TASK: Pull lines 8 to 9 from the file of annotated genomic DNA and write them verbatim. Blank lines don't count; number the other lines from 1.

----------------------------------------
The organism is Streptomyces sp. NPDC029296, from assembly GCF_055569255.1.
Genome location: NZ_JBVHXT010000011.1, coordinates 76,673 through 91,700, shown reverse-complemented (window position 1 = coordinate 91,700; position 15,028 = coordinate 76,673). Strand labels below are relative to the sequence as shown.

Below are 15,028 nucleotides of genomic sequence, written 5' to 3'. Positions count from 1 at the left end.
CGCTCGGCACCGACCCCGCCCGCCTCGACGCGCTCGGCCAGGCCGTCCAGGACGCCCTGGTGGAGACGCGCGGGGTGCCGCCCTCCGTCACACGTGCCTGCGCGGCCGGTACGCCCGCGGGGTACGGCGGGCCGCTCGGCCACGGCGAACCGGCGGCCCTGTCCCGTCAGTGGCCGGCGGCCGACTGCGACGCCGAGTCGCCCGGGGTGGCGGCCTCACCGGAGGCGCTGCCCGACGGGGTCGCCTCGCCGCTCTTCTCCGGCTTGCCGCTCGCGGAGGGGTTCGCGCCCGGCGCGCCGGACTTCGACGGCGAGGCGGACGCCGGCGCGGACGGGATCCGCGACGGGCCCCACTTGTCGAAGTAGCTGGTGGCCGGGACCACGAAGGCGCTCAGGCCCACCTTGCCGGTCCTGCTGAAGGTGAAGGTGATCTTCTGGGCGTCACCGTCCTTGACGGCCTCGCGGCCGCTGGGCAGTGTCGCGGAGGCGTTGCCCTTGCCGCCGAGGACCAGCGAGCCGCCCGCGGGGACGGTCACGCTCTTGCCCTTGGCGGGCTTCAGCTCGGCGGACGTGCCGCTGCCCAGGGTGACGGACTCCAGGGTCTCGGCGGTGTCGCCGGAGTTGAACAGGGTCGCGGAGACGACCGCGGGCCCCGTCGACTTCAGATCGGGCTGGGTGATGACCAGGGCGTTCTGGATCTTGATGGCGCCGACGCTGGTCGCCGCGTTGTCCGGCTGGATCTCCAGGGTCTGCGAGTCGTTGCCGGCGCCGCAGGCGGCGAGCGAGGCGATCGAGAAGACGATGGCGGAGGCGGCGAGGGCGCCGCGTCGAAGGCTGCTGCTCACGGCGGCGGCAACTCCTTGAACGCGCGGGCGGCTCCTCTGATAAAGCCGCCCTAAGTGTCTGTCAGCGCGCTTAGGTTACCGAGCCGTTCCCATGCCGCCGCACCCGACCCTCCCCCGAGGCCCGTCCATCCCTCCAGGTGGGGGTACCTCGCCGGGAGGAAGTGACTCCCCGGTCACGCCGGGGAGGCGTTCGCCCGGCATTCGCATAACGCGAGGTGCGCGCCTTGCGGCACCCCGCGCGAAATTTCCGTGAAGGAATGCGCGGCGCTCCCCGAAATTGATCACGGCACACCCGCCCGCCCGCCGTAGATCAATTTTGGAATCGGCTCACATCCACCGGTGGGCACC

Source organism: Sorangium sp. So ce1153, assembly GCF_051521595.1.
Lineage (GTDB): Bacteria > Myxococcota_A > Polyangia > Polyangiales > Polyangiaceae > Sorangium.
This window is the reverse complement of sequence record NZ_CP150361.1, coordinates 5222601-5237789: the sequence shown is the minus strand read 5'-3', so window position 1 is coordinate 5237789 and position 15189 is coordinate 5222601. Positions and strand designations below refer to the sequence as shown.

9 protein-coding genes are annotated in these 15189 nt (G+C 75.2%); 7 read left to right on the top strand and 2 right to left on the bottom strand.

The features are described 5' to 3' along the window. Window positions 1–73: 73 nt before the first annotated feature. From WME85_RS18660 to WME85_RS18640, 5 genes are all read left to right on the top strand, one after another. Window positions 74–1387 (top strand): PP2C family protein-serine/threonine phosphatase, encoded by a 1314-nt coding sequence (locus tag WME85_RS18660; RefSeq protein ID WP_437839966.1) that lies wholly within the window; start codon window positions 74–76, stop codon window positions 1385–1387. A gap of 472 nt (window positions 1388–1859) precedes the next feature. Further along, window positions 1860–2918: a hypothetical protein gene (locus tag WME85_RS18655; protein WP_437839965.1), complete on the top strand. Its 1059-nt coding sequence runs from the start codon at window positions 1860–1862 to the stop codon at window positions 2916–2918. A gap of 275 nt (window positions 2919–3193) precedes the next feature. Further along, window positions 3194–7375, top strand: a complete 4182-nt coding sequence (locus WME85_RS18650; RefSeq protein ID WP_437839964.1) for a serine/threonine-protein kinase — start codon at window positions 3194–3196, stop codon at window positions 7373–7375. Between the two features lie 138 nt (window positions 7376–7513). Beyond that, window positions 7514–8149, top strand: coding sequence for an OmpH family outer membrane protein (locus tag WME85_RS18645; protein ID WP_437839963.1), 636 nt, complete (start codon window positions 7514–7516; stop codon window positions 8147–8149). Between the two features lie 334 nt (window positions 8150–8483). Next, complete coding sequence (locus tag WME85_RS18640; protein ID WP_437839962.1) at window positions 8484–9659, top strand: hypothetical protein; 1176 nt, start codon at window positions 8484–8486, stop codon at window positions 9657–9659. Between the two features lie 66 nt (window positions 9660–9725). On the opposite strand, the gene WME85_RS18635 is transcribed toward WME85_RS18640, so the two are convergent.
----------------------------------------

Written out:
9 protein-coding genes are annotated in these 15189 nt (G+C 75.2%); 7 read left to right on the top strand and 2 right to left on the bottom strand.

The features are described 5' to 3' along the window. Window positions 1–73: 73 nt before the first annotated feature. From WME85_RS18660 to WME85_RS18640, 5 genes are all read left to right on the top strand, one after another. Window positions 74–1387 (top strand): PP2C family protein-serine/threonine phosphatase, encoded by a 1314-nt coding sequence (locus tag WME85_RS18660; RefSeq protein ID WP_437839966.1) that lies wholly within the window; start codon window positions 74–76, stop codon window positions 1385–1387. A gap of 472 nt (window positions 1388–1859) precedes the next feature. Further along, window positions 1860–2918: a hypothetical protein gene (locus tag WME85_RS18655; protein WP_437839965.1), complete on the top strand. Its 1059-nt coding sequence runs from the start codon at window positions 1860–1862 to the stop codon at window positions 2916–2918. A gap of 275 nt (window positions 2919–3193) precedes the next feature. Further along, window positions 3194–7375, top strand: a complete 4182-nt coding sequence (locus WME85_RS18650; RefSeq protein ID WP_437839964.1) for a serine/threonine-protein kinase — start codon at window positions 3194–3196, stop codon at window positions 7373–7375. Between the two features lie 138 nt (window positions 7376–7513). Beyond that, window positions 7514–8149, top strand: coding sequence for an OmpH family outer membrane protein (locus tag WME85_RS18645; protein ID WP_437839963.1), 636 nt, complete (start codon window positions 7514–7516; stop codon window positions 8147–8149). Between the two features lie 334 nt (window positions 8150–8483). Next, complete coding sequence (locus tag WME85_RS18640; protein ID WP_437839962.1) at window positions 8484–9659, top strand: hypothetical protein; 1176 nt, start codon at window positions 8484–8486, stop codon at window positions 9657–9659. Between the two features lie 66 nt (window positions 9660–9725). On the opposite strand, the gene WME85_RS18635 is transcribed toward WME85_RS18640, so the two are convergent.